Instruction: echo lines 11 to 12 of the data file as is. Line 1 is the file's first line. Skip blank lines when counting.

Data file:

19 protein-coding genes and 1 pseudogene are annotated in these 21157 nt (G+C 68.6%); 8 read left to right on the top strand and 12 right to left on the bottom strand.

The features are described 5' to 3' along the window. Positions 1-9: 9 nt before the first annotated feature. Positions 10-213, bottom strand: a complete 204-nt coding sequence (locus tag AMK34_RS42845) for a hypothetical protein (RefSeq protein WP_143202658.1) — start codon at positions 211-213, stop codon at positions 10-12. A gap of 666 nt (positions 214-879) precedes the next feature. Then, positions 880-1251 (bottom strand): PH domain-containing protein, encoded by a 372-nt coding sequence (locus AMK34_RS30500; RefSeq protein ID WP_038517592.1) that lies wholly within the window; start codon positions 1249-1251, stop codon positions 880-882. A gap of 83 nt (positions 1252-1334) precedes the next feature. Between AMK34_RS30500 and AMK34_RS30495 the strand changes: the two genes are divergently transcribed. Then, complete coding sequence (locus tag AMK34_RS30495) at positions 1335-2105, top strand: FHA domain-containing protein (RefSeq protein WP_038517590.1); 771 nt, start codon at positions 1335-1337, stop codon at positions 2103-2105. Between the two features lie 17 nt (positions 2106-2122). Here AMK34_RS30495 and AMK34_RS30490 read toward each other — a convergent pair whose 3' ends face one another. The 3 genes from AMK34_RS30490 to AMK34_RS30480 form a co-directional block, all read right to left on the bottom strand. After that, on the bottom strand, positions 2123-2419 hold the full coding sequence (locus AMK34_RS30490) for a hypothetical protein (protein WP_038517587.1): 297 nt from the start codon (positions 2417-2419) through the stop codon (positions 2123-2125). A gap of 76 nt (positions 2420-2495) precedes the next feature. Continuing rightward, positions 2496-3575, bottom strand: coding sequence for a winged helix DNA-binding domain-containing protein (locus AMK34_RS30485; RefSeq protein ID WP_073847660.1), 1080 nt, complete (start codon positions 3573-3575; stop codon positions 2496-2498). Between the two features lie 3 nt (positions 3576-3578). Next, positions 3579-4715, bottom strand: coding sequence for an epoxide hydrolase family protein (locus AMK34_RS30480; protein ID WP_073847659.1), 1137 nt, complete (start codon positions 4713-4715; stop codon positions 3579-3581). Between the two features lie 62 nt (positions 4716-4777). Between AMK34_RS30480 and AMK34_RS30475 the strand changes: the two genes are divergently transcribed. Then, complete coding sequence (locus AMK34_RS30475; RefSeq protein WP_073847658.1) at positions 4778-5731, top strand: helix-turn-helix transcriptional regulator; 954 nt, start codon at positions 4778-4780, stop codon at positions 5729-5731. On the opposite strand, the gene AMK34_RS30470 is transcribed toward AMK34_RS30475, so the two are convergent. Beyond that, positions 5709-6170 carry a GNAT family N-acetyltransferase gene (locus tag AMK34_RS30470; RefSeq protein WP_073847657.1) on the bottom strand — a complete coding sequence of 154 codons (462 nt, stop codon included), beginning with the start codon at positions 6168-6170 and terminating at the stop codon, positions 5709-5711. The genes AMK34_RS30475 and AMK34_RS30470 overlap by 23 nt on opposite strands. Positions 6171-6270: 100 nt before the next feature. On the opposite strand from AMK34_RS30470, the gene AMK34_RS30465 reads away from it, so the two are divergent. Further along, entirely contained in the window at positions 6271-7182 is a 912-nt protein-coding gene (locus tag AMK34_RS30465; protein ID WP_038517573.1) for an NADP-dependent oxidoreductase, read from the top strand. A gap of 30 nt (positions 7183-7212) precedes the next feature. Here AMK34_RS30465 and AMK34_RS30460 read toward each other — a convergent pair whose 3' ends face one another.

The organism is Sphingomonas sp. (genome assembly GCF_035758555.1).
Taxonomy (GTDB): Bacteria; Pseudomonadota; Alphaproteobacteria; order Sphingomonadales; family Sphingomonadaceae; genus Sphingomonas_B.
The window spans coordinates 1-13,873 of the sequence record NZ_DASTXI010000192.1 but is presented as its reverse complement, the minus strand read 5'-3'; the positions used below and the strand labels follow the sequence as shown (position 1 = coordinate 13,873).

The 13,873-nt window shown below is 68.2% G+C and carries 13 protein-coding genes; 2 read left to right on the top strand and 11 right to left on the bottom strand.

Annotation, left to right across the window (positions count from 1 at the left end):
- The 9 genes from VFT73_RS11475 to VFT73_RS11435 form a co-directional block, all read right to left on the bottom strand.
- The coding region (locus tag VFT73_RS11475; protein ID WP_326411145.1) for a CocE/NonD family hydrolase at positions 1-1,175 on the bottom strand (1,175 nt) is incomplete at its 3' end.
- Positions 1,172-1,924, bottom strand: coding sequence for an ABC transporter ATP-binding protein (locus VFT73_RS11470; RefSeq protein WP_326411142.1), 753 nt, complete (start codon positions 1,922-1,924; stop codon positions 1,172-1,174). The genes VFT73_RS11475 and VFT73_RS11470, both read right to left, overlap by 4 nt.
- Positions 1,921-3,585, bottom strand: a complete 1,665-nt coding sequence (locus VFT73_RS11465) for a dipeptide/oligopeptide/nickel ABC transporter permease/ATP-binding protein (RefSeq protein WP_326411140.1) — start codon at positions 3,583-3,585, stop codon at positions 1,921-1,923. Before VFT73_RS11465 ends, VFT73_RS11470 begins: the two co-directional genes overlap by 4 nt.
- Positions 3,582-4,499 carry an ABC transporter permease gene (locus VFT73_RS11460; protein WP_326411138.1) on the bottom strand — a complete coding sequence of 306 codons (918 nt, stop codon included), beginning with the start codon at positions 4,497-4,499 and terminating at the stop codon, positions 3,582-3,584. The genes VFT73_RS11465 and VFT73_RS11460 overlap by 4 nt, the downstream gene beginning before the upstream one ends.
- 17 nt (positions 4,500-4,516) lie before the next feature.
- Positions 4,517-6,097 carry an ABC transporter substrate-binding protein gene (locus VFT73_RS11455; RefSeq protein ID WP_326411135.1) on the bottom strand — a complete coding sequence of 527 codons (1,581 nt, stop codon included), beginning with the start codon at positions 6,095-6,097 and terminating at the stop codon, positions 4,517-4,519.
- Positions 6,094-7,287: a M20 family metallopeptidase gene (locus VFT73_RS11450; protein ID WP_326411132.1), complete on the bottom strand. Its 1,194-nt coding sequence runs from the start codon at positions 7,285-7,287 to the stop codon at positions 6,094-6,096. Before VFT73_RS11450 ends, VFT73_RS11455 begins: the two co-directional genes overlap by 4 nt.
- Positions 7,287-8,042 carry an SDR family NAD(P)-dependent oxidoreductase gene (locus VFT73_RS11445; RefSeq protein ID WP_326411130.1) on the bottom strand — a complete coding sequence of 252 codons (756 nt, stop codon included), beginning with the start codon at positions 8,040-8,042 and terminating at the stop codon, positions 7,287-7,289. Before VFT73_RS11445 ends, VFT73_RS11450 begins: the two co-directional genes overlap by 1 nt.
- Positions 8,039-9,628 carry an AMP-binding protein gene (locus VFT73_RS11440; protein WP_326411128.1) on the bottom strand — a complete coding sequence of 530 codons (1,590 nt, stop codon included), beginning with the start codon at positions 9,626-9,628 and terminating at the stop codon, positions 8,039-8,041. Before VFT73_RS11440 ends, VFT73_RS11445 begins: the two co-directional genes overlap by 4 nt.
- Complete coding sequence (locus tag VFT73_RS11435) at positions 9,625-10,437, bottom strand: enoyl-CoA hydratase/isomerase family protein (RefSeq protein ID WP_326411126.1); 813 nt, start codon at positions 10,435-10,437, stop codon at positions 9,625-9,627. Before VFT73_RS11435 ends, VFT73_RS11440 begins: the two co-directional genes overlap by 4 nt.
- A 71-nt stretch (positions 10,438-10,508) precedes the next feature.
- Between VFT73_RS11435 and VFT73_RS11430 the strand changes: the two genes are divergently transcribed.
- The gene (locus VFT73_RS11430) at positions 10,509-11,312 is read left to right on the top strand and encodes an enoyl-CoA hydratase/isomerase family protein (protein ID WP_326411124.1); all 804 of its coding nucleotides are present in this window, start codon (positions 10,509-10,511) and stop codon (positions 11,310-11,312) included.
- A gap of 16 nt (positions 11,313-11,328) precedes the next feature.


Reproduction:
- Positions 1,921-3,585, bottom strand: a complete 1,665-nt coding sequence (locus VFT73_RS11465) for a dipeptide/oligopeptide/nickel ABC transporter permease/ATP-binding protein (RefSeq protein WP_326411140.1) — start codon at positions 3,583-3,585, stop codon at positions 1,921-1,923. Before VFT73_RS11465 ends, VFT73_RS11470 begins: the two co-directional genes overlap by 4 nt.
- Positions 3,582-4,499 carry an ABC transporter permease gene (locus VFT73_RS11460; protein WP_326411138.1) on the bottom strand — a complete coding sequence of 306 codons (918 nt, stop codon included), beginning with the start codon at positions 4,497-4,499 and terminating at the stop codon, positions 3,582-3,584. The genes VFT73_RS11465 and VFT73_RS11460 overlap by 4 nt, the downstream gene beginning before the upstream one ends.